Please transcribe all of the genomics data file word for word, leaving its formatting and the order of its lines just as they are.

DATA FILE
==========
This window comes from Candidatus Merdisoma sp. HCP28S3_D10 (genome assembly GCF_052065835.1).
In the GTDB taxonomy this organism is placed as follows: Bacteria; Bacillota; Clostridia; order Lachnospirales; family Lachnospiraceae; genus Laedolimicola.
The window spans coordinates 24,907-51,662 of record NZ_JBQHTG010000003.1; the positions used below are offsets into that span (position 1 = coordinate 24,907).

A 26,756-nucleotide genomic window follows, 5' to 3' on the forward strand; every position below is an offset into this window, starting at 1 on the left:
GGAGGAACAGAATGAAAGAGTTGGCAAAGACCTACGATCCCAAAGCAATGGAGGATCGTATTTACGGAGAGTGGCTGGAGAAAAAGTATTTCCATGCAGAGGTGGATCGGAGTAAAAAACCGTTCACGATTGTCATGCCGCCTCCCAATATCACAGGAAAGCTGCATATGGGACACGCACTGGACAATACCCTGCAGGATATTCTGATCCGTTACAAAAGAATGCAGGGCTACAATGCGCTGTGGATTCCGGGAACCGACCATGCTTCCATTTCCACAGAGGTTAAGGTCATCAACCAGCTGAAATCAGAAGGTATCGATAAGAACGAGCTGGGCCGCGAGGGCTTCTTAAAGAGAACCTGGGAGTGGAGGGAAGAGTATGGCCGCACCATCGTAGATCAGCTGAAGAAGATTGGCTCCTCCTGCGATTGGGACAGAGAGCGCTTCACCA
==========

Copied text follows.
This window comes from Candidatus Merdisoma sp. HCP28S3_D10 (genome assembly GCF_052065835.1).
In the GTDB taxonomy this organism is placed as follows: Bacteria; Bacillota; Clostridia; order Lachnospirales; family Lachnospiraceae; genus Laedolimicola.
The window spans coordinates 24,907-51,662 of record NZ_JBQHTG010000003.1; the positions used below are offsets into that span (position 1 = coordinate 24,907).

A 26,756-nucleotide genomic window follows, 5' to 3' on the forward strand; every position below is an offset into this window, starting at 1 on the left:
GGAGGAACAGAATGAAAGAGTTGGCAAAGACCTACGATCCCAAAGCAATGGAGGATCGTATTTACGGAGAGTGGCTGGAGAAAAAGTATTTCCATGCAGAGGTGGATCGGAGTAAAAAACCGTTCACGATTGTCATGCCGCCTCCCAATATCACAGGAAAGCTGCATATGGGACACGCACTGGACAATACCCTGCAGGATATTCTGATCCGTTACAAAAGAATGCAGGGCTACAATGCGCTGTGGATTCCGGGAACCGACCATGCTTCCATTTCCACAGAGGTTAAGGTCATCAACCAGCTGAAATCAGAAGGTATCGATAAGAACGAGCTGGGCCGCGAGGGCTTCTTAAAGAGAACCTGGGAGTGGAGGGAAGAGTATGGCCGCACCATCGTAGATCAGCTGAAGAAGATTGGCTCCTCCTGCGATTGGGACAGAGAGCGCTTCACCA